Scientific Performance Assessments Through a Gender Lens
a Case Study on Evaluation and Selection Practices in Academia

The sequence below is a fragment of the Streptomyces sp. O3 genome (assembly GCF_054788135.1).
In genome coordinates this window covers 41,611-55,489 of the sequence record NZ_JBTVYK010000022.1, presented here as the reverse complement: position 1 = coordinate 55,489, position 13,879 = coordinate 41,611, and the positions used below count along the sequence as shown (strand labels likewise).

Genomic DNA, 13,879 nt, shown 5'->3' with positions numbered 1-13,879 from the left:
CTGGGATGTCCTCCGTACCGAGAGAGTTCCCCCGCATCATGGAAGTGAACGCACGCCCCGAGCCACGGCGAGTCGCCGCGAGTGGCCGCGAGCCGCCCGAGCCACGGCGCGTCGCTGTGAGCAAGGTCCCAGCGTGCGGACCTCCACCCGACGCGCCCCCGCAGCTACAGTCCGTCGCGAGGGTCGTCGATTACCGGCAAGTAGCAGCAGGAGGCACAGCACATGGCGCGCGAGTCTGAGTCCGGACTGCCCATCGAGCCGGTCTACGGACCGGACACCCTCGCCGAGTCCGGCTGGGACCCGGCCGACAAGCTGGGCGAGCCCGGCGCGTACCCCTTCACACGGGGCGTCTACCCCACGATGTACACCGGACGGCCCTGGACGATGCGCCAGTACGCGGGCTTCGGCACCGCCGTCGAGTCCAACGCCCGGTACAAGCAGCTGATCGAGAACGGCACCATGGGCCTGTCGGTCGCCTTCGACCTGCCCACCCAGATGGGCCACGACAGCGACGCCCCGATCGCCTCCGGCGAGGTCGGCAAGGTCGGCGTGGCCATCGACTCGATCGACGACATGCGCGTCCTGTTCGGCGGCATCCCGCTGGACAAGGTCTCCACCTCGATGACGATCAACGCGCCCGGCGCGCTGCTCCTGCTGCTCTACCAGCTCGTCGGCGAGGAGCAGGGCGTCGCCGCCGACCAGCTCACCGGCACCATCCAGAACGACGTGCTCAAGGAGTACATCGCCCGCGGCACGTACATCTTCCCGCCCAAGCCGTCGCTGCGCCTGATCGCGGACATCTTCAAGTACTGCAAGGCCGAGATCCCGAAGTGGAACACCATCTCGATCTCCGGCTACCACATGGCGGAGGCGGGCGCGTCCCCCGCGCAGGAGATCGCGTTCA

The focus on excellence and quality assurance in the academy has spawned a significant increase in the use of bibliometric measures in performance assessments of individual researchers. This article investigates the organizational consequences of this development through a gender lens. Based on a qualitative case study of evaluation and selection practices at a Danish university, a number of potential gender biases related to the use of bibliometric performance measures are identified. By taking as default the research preferences, approaches and career paths of a succesful group of predominantly male scholars, evaluators using bibliometrics risk disadvantaging candidates diverging from the norm with implications for gender stratification. Despite these potential biases, bibliometric measures come to function as technologies supporting a managerial narrative of the gender-blind organization. They adhere to the prevailing ethos of the academic meritocracy by standardizing the criteria for organizational advancement and ensuring transparency and accountability in the selection process. While bibliometric tools in this sense may lead to the recruitment of scientists with a strong CV and track record, they may at the same time prevent many talented researchers diverging from the norm from being recognized and succeed as academics.